It is the soul and cloak of sensuality. It is delicate; it is coquettish; it is hopelessly and proudly romantic. Provincial and urbane, antique yet ageless, lace is a beautiful and confounding mystery almost as enticing as those who wear it.

Lace is without peer in sophistication and expression. Versatile, joyful, and sheerly pretty, it queens over every false pretender to the great upholstered throne. Cotton is dull, wool impossible, polyester obscene. And leather! Leather is brutal, blunt, and impenetrable; it shouts hostility and self-absorption in the clumsiest way. Leathercladsters do not extend the hand of mercy or drink from the cup of kindness; they have no opportunity to surprise or deviate from the frowning visage their garment cuts out for them.

Lace, on the other hand, is more than a ready-made punk megaphone. It can be dark, certainly, and heartless, icy, and predatory. But it can also be sweet, fitting clean on the hem of girl’s Sunday dress or a grandmother’s hanky. Yellowing and frayed, lace promises nostalgia, history, earl gray tea, the impossible romance of dying refinement. But black and premeditated, it can be a vixen’s miracle. And what greater pleasure can there be than in transforming your grandmother’s nightgown into a weapon of mass destruction?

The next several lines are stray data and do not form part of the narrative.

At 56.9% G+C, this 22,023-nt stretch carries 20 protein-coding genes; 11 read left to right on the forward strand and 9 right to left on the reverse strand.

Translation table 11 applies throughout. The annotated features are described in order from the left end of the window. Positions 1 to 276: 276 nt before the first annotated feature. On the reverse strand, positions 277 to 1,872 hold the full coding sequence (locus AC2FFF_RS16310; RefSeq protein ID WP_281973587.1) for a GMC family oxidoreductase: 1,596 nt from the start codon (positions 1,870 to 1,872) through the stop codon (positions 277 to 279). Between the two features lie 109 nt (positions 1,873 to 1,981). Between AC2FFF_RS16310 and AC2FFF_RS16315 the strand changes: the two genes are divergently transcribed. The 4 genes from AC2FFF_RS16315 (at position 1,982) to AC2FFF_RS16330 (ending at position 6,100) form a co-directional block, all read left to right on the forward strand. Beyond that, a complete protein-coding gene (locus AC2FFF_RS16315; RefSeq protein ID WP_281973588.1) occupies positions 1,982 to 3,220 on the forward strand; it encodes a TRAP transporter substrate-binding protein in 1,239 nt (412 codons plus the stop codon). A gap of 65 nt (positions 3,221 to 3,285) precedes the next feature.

Leather’s rumored appeal is only a reflection of our masochistic society’s desire for cruelty and dominance, a manifestation of our guiltful self-hatred and bourgeois thirst for direction. Its gross texture and putrid origins can never compare to the precise craft of lovely, lovely lace.

If I did not loathe PETA and object to animal rights as much as I do, I might frame leather as the dark twin of fur, a needless, superficial robbery of life, and point out our absolute piggishness in demanding bestial satiation for our own vain insecurities. But I’d hate to fall in with the wrong crowd there.

Speaking of the wrong crowd, please also take note of the lace-related

Sunday, August 17, 2008

Ask a Wood: Tragedy for a New World

Dear "Sandra,"

You are very, very right to believe that your demise is imminent. I'm sure it will come as uplifting news that you need not carry the pressure of trying to find your fault (as it is apparent) or waiting listlessly for ill fortune (as it is precipitate). As anyone with half a brain knows, hubris is the most common hamartia, and you, my friend, are chin-deep in it. In words a plebe like you would understand, this means that the great gum-gobbed shoe of tragedy is already on its way down, and only a deus ex machina could stop it.